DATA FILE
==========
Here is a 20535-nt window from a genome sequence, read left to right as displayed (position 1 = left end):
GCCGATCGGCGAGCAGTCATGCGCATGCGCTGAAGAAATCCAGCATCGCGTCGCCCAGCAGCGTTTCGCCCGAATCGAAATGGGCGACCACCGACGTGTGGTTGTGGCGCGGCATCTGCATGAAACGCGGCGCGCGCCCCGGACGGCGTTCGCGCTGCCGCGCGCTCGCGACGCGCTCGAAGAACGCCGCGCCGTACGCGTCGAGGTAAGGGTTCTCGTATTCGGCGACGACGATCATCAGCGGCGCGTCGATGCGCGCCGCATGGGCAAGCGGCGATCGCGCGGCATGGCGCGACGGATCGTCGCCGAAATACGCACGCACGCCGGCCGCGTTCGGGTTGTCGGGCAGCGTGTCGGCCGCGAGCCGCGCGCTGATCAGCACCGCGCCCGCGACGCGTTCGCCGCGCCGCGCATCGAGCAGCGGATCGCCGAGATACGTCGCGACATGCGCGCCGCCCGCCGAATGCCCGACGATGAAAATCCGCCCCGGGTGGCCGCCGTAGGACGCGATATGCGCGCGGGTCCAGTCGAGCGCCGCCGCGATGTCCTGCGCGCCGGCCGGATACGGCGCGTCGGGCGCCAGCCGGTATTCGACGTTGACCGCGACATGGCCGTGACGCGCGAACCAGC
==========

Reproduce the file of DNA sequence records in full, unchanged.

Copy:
Here is a 20535-nt window from a genome sequence, read left to right as displayed (position 1 = left end):
GCCGATCGGCGAGCAGTCATGCGCATGCGCTGAAGAAATCCAGCATCGCGTCGCCCAGCAGCGTTTCGCCCGAATCGAAATGGGCGACCACCGACGTGTGGTTGTGGCGCGGCATCTGCATGAAACGCGGCGCGCGCCCCGGACGGCGTTCGCGCTGCCGCGCGCTCGCGACGCGCTCGAAGAACGCCGCGCCGTACGCGTCGAGGTAAGGGTTCTCGTATTCGGCGACGACGATCATCAGCGGCGCGTCGATGCGCGCCGCATGGGCAAGCGGCGATCGCGCGGCATGGCGCGACGGATCGTCGCCGAAATACGCACGCACGCCGGCCGCGTTCGGGTTGTCGGGCAGCGTGTCGGCCGCGAGCCGCGCGCTGATCAGCACCGCGCCCGCGACGCGTTCGCCGCGCCGCGCATCGAGCAGCGGATCGCCGAGATACGTCGCGACATGCGCGCCGCCCGCCGAATGCCCGACGATGAAAATCCGCCCCGGGTGGCCGCCGTAGGACGCGATATGCGCGCGGGTCCAGTCGAGCGCCGCCGCGATGTCCTGCGCGCCGGCCGGATACGGCGCGTCGGGCGCCAGCCGGTATTCGACGTTGACCGCGACATGGCCGTGACGCGCGAACCAGC